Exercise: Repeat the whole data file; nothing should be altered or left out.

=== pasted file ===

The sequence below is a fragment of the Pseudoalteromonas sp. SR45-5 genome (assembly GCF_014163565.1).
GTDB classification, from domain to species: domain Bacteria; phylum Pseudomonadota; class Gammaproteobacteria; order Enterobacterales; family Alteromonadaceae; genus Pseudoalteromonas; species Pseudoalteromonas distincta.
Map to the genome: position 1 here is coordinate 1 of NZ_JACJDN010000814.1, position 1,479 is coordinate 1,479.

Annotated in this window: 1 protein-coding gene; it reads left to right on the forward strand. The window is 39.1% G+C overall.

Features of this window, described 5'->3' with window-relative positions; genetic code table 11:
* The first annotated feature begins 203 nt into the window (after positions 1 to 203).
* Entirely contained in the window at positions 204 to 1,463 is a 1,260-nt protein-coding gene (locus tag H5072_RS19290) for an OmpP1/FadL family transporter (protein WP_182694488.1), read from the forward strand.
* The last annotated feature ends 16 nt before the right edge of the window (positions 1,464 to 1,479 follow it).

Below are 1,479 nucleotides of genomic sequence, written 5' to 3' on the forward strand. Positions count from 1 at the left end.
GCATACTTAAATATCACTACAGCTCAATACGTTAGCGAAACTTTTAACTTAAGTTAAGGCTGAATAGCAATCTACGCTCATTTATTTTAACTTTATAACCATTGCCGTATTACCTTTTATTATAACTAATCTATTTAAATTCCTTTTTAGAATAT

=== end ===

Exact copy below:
The sequence below is a fragment of the Pseudoalteromonas sp. SR45-5 genome (assembly GCF_014163565.1).
GTDB classification, from domain to species: domain Bacteria; phylum Pseudomonadota; class Gammaproteobacteria; order Enterobacterales; family Alteromonadaceae; genus Pseudoalteromonas; species Pseudoalteromonas distincta.
Map to the genome: position 1 here is coordinate 1 of NZ_JACJDN010000814.1, position 1,479 is coordinate 1,479.

Annotated in this window: 1 protein-coding gene; it reads left to right on the forward strand. The window is 39.1% G+C overall.

Features of this window, described 5'->3' with window-relative positions; genetic code table 11:
* The first annotated feature begins 203 nt into the window (after positions 1 to 203).
* Entirely contained in the window at positions 204 to 1,463 is a 1,260-nt protein-coding gene (locus tag H5072_RS19290) for an OmpP1/FadL family transporter (protein WP_182694488.1), read from the forward strand.
* The last annotated feature ends 16 nt before the right edge of the window (positions 1,464 to 1,479 follow it).

Below are 1,479 nucleotides of genomic sequence, written 5' to 3' on the forward strand. Positions count from 1 at the left end.
GCATACTTAAATATCACTACAGCTCAATACGTTAGCGAAACTTTTAACTTAAGTTAAGGCTGAATAGCAATCTACGCTCATTTATTTTAACTTTATAACCATTGCCGTATTACCTTTTATTATAACTAATCTATTTAAATTCCTTTTTAGAATAT